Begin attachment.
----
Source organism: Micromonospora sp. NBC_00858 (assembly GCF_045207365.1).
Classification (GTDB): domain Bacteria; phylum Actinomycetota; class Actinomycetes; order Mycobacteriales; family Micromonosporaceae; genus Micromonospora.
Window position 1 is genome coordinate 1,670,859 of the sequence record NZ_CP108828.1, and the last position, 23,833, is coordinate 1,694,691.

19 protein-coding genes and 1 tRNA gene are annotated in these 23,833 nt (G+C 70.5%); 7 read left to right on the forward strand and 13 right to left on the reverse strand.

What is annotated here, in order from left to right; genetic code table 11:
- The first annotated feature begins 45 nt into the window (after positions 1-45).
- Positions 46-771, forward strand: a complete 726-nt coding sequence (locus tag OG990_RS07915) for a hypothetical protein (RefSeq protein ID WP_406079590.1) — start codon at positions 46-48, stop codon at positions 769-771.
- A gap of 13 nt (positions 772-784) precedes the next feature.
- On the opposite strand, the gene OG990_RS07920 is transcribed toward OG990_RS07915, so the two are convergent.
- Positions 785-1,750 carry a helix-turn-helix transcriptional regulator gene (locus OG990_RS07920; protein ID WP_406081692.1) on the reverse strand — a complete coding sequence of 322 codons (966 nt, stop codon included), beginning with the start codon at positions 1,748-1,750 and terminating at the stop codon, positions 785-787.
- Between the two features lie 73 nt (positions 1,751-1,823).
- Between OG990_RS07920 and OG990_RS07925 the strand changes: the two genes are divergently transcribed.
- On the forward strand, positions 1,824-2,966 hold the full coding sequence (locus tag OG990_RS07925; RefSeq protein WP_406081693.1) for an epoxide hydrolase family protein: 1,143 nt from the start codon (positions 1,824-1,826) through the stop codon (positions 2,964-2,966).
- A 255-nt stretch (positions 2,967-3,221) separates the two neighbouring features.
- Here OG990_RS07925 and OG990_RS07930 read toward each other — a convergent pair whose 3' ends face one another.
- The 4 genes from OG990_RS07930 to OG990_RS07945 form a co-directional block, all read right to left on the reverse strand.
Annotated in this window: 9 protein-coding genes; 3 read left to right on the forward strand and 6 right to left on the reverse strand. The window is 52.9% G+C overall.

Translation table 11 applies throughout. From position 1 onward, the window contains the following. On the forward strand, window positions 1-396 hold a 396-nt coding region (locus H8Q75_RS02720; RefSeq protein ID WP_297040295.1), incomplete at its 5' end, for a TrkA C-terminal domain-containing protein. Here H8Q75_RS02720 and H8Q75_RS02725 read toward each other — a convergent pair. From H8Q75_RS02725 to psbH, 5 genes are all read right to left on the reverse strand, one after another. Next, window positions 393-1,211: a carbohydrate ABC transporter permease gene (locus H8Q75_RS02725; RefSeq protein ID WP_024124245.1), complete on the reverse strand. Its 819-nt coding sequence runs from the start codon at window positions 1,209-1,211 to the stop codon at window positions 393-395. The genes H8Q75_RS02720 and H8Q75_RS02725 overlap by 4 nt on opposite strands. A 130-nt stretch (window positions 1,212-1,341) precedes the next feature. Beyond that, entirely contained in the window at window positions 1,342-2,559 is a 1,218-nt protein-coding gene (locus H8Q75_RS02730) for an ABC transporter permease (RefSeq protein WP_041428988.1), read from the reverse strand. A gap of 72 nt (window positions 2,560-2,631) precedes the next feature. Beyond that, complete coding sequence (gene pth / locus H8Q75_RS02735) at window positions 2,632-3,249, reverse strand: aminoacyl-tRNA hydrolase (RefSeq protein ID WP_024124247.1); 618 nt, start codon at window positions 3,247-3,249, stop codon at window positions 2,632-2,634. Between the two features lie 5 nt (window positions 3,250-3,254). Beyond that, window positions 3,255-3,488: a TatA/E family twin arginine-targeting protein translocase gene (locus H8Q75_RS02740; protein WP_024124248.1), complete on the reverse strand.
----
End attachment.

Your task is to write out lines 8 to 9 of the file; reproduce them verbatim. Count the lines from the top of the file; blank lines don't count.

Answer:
- A gap of 13 nt (positions 772-784) precedes the next feature.
- On the opposite strand, the gene OG990_RS07920 is transcribed toward OG990_RS07915, so the two are convergent.